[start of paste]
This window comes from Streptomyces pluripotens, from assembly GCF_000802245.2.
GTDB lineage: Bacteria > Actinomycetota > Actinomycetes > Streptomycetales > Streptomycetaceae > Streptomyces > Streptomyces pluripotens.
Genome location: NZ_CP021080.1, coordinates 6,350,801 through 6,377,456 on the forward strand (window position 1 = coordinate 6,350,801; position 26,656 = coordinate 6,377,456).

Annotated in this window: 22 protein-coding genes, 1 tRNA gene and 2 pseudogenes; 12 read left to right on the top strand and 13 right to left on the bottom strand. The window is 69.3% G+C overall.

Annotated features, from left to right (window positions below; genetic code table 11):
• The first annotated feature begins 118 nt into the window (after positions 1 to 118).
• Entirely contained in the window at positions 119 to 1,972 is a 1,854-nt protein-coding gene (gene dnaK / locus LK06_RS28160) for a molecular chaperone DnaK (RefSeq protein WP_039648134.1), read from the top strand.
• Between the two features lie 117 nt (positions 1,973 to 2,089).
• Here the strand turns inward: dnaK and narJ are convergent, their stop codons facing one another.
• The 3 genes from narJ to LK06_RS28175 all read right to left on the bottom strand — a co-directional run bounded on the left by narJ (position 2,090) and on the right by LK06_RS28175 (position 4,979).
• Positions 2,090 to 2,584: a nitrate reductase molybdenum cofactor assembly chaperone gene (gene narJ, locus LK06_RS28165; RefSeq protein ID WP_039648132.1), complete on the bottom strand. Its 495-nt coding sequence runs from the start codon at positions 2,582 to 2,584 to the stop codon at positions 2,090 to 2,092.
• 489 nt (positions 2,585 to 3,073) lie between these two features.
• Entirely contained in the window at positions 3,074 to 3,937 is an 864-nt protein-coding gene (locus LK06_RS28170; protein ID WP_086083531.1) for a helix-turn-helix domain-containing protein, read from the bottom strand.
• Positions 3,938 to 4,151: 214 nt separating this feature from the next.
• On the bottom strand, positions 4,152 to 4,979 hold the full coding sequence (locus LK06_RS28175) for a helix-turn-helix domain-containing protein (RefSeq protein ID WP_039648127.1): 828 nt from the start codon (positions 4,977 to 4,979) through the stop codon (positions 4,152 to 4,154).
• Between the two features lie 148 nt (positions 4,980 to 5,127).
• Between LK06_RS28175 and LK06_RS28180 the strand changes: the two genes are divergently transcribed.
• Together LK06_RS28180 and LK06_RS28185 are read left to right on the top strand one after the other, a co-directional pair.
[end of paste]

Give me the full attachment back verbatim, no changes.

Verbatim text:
This window comes from Streptomyces pluripotens, from assembly GCF_000802245.2.
GTDB lineage: Bacteria > Actinomycetota > Actinomycetes > Streptomycetales > Streptomycetaceae > Streptomyces > Streptomyces pluripotens.
Genome location: NZ_CP021080.1, coordinates 6,350,801 through 6,377,456 on the forward strand (window position 1 = coordinate 6,350,801; position 26,656 = coordinate 6,377,456).

Annotated in this window: 22 protein-coding genes, 1 tRNA gene and 2 pseudogenes; 12 read left to right on the top strand and 13 right to left on the bottom strand. The window is 69.3% G+C overall.

Annotated features, from left to right (window positions below; genetic code table 11):
• The first annotated feature begins 118 nt into the window (after positions 1 to 118).
• Entirely contained in the window at positions 119 to 1,972 is a 1,854-nt protein-coding gene (gene dnaK / locus LK06_RS28160) for a molecular chaperone DnaK (RefSeq protein WP_039648134.1), read from the top strand.
• Between the two features lie 117 nt (positions 1,973 to 2,089).
• Here the strand turns inward: dnaK and narJ are convergent, their stop codons facing one another.
• The 3 genes from narJ to LK06_RS28175 all read right to left on the bottom strand — a co-directional run bounded on the left by narJ (position 2,090) and on the right by LK06_RS28175 (position 4,979).
• Positions 2,090 to 2,584: a nitrate reductase molybdenum cofactor assembly chaperone gene (gene narJ, locus LK06_RS28165; RefSeq protein ID WP_039648132.1), complete on the bottom strand. Its 495-nt coding sequence runs from the start codon at positions 2,582 to 2,584 to the stop codon at positions 2,090 to 2,092.
• 489 nt (positions 2,585 to 3,073) lie between these two features.
• Entirely contained in the window at positions 3,074 to 3,937 is an 864-nt protein-coding gene (locus LK06_RS28170; protein ID WP_086083531.1) for a helix-turn-helix domain-containing protein, read from the bottom strand.
• Positions 3,938 to 4,151: 214 nt separating this feature from the next.
• On the bottom strand, positions 4,152 to 4,979 hold the full coding sequence (locus LK06_RS28175) for a helix-turn-helix domain-containing protein (RefSeq protein ID WP_039648127.1): 828 nt from the start codon (positions 4,977 to 4,979) through the stop codon (positions 4,152 to 4,154).
• Between the two features lie 148 nt (positions 4,980 to 5,127).
• Between LK06_RS28175 and LK06_RS28180 the strand changes: the two genes are divergently transcribed.
• Together LK06_RS28180 and LK06_RS28185 are read left to right on the top strand one after the other, a co-directional pair.